License 1 - License 2
Show All Figures
getmorefigures.php?uid=PMC4526938&req=5

figure1: Screenshots of ClickDiary. (A) Home page; (B) The interface of the health diary.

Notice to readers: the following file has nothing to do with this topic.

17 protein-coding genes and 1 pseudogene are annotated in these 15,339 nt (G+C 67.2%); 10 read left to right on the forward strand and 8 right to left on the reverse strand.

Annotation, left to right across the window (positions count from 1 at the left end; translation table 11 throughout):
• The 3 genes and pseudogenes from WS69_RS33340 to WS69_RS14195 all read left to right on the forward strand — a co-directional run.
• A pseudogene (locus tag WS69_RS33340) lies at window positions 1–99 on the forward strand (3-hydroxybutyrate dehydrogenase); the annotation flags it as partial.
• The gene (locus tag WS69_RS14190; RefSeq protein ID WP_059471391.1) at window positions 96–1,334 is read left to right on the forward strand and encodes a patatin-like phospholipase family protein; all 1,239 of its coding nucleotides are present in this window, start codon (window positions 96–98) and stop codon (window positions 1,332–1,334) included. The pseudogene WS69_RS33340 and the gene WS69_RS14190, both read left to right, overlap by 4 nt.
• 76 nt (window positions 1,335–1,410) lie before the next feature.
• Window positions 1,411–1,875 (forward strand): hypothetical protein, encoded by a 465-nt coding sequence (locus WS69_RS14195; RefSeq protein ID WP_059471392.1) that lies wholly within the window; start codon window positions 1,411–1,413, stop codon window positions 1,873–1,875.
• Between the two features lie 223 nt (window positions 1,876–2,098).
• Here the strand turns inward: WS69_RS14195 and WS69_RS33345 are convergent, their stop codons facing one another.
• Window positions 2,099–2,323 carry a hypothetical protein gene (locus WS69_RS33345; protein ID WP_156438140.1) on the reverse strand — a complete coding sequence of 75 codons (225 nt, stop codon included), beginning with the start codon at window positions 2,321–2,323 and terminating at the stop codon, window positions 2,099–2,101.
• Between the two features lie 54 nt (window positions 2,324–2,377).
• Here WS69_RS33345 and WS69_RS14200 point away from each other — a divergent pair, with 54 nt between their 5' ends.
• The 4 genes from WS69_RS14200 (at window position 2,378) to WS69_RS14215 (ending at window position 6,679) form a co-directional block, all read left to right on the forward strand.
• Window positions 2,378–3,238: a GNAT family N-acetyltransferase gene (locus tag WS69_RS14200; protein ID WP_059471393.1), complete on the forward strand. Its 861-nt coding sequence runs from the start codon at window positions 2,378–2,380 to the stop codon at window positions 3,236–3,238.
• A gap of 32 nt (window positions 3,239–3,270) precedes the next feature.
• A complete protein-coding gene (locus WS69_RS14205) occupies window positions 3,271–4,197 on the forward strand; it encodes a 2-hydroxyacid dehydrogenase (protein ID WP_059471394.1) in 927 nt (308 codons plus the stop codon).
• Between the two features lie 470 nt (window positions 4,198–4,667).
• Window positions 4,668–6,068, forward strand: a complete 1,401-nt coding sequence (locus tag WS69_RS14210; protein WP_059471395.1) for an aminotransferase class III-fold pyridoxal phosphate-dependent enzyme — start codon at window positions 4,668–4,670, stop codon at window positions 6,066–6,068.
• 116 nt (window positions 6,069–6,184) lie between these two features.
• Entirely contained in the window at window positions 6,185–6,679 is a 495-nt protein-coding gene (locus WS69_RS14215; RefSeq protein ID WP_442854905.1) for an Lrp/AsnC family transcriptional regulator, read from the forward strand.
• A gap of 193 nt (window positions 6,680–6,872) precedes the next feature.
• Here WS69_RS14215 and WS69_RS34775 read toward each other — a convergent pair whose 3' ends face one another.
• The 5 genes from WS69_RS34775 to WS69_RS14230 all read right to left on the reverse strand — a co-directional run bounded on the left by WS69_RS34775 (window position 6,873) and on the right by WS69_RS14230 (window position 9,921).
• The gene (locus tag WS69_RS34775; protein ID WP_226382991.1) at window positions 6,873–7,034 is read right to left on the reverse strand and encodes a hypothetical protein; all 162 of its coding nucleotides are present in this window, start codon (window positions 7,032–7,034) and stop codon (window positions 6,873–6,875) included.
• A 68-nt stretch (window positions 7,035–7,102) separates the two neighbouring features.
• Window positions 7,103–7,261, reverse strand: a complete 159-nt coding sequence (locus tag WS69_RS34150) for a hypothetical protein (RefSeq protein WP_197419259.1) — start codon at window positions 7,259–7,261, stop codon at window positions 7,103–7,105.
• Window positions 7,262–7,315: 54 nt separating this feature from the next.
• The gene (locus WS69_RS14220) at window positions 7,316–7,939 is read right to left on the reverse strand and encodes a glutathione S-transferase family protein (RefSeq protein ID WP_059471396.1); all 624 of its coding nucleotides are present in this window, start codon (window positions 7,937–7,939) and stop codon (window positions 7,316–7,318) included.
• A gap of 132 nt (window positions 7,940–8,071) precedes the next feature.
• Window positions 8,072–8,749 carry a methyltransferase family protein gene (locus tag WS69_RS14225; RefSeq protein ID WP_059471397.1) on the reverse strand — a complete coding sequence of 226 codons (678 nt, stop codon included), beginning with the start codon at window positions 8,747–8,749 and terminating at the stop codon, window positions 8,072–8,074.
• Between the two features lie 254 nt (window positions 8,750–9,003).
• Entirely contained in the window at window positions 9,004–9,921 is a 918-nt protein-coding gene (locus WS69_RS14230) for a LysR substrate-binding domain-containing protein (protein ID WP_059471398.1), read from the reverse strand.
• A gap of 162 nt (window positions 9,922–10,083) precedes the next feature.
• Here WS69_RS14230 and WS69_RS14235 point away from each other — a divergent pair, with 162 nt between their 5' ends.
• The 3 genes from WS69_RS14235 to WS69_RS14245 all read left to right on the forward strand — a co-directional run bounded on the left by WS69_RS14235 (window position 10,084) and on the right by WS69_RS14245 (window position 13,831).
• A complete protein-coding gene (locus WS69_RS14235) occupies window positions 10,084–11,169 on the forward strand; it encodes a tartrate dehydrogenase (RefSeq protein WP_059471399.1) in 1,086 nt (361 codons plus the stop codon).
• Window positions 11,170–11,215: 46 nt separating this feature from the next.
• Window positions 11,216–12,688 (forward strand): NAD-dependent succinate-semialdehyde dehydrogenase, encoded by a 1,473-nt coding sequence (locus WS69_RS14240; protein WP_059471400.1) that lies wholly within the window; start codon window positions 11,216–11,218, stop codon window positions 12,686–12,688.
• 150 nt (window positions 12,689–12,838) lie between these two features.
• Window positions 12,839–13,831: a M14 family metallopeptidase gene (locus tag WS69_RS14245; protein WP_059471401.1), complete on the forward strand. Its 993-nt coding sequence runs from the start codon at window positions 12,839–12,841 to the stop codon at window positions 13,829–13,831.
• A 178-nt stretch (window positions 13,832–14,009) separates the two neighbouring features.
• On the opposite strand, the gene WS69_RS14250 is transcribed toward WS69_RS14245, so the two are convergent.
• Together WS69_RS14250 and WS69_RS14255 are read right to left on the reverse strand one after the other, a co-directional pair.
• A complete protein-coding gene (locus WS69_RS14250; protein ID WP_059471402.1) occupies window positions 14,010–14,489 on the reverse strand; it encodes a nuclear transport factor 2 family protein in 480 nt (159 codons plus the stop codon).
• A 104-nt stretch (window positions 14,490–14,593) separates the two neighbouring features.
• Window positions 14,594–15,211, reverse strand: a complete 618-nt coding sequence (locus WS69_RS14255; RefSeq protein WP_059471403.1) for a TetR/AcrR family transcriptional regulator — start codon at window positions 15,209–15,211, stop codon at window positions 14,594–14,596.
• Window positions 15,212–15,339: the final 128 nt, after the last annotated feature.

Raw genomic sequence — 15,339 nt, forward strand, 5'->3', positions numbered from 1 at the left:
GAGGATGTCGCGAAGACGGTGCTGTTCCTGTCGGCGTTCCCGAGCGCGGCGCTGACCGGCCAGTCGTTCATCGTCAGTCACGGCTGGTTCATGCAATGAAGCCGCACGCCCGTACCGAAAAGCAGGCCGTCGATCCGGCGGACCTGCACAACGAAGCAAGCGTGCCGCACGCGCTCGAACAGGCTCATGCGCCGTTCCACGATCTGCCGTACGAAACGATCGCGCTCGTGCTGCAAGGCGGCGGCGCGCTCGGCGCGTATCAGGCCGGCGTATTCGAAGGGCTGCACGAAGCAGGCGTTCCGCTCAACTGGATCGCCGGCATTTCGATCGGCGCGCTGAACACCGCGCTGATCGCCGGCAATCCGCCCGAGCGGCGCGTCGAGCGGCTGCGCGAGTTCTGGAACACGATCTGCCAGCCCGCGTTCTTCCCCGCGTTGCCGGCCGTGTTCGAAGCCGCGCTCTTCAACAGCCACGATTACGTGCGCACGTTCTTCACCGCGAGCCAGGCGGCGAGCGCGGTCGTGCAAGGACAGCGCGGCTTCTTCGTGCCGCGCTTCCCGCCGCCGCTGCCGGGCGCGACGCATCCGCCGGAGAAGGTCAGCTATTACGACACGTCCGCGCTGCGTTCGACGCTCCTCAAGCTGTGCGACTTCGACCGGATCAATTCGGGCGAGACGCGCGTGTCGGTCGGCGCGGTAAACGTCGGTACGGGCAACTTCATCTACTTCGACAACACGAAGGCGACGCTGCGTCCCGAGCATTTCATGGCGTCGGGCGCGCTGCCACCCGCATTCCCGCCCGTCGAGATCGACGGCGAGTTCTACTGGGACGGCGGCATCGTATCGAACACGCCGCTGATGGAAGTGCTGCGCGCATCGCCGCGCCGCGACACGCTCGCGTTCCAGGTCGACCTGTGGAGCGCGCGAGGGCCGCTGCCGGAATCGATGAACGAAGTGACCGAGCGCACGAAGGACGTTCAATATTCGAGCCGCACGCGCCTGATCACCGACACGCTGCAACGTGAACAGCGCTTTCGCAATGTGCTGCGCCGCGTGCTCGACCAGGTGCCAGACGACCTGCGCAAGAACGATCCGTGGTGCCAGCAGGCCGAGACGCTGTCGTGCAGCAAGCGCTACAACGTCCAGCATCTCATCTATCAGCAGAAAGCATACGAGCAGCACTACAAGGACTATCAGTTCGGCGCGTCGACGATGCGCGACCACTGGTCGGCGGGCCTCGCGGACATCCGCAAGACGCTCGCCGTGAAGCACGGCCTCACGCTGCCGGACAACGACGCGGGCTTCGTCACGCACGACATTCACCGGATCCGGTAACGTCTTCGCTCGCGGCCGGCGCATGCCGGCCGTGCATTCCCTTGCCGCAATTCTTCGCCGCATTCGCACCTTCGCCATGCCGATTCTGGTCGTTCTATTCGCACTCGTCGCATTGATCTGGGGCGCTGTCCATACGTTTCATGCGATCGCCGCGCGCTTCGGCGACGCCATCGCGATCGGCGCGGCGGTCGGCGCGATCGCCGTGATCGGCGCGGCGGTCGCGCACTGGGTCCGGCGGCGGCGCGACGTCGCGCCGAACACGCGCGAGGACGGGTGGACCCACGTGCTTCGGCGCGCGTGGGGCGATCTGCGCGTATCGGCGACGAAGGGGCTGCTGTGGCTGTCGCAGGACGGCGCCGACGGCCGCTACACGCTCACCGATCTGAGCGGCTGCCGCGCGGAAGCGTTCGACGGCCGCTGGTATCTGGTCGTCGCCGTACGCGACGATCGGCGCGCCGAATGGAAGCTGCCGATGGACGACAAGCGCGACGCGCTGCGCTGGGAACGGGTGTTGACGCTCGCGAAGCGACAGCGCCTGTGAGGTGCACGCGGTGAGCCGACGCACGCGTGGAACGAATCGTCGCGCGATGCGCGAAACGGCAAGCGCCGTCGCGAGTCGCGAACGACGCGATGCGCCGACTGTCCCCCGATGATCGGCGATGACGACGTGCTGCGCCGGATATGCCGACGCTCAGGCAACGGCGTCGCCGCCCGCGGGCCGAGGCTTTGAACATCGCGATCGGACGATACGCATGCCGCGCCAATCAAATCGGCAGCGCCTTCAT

Mentions: The ClickDiary program uses a Web-based platform [20] (see Figure 1, section A) to collect data on participants’ health behaviors and their social-contact networks. The interface of ClickDiary is designed so that users can input their responses by clicking options in the instrument, making it easier to record responses on a daily basis (see Figure 1, section B). At this stage, this program is specifically tailored to the Taiwanese population. The program is unlike traditional cross-sectional health behavior surveys [21] or one-shot paper-and-pencil contact surveys [15,16]. In addition to being user friendly, the ClickDiary program helps generate daily, real-time, longitudinal data. After participants successfully sign up for their accounts, they are asked to provide demographic information, including age, gender, place of residence, marital status, and current job. The program also collects the Big Five personality traits—openness, conscientiousness, extraversion, agreeableness, neuroticism (OCEAN) [14,22], whose exact wording was taken from the International Personality Item Pool (IPIP) [23]—height and weight for calculating body mass index (BMI, kg/m2), perceived health status and happiness, the number (and characteristics) of people contacted during the day, and a baseline health survey, which borrows items from the Taiwan Social Change Survey [24]. After giving such basic information, participants can then proceed to fill out their health diary and contact diary. A reward system serves as incentive for the participants to keep both diaries at least three times a week. In the following sections we introduce our health diary, recruitment methods, quality-control process, reward system, and feedback design.